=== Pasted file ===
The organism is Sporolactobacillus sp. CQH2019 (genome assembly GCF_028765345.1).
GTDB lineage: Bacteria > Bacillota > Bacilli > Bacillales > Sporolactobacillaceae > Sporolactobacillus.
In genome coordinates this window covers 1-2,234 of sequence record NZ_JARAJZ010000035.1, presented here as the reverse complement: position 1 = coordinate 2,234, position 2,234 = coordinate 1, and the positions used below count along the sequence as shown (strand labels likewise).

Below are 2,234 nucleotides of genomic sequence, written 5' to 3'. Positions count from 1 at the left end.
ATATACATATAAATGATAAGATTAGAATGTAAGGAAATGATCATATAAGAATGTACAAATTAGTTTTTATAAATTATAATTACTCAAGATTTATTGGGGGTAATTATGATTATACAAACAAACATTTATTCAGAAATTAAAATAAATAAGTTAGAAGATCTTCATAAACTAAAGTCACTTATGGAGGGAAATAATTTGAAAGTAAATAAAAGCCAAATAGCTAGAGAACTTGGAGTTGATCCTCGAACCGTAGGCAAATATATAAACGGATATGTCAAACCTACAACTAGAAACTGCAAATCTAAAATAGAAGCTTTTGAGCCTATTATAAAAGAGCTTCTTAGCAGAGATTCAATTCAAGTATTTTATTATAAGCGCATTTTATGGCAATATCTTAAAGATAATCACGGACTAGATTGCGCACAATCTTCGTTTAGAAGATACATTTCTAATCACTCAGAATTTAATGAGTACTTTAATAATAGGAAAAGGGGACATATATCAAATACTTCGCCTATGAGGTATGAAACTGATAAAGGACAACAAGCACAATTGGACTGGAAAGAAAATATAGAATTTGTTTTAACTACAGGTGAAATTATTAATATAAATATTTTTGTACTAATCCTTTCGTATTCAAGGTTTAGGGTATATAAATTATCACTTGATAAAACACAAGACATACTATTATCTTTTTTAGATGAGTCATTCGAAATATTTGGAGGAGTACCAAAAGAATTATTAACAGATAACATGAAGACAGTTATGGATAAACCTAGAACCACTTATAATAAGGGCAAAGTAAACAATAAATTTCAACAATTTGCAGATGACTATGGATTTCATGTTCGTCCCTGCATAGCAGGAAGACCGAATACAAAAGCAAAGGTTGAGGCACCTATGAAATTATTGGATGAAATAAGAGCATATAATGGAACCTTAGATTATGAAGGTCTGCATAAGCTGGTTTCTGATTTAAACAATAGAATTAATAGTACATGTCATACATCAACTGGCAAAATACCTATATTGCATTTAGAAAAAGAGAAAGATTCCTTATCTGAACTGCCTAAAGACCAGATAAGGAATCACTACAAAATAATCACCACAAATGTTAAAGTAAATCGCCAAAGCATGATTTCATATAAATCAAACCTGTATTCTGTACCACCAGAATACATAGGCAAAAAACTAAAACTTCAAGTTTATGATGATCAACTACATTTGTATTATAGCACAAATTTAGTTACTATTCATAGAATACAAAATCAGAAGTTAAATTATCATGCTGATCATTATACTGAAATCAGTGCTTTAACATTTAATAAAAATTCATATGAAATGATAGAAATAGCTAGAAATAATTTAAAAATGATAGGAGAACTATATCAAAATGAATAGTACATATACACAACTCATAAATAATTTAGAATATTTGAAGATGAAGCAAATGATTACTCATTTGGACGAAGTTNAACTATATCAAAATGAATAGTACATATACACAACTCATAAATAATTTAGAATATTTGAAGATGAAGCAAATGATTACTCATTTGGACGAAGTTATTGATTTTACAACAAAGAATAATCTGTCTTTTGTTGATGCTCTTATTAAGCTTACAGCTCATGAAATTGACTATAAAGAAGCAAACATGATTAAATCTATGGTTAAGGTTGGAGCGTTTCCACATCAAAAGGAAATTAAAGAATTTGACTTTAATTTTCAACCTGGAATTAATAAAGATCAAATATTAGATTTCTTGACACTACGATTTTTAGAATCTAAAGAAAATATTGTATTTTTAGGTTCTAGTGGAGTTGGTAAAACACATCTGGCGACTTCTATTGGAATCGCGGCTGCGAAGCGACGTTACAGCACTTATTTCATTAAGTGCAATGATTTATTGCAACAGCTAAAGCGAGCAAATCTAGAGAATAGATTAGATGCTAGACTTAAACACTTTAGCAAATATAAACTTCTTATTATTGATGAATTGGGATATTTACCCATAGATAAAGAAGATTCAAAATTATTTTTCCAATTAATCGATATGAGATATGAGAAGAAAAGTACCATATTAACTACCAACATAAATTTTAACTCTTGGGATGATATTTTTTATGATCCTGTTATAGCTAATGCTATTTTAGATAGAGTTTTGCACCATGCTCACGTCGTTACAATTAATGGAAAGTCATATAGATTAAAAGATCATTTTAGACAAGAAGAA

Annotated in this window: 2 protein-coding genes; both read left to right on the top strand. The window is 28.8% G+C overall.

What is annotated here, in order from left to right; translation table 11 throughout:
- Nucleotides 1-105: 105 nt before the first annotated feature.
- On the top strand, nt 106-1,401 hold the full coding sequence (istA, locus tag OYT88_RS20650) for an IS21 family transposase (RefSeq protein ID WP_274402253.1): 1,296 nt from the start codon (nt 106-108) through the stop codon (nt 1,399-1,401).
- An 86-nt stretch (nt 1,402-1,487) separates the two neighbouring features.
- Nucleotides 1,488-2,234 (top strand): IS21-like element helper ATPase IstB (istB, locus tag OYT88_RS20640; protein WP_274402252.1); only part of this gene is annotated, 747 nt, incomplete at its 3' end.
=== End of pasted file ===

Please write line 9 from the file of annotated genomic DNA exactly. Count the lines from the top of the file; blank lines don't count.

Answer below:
- On the top strand, nt 106-1,401 hold the full coding sequence (istA, locus tag OYT88_RS20650) for an IS21 family transposase (RefSeq protein ID WP_274402253.1): 1,296 nt from the start codon (nt 106-108) through the stop codon (nt 1,399-1,401).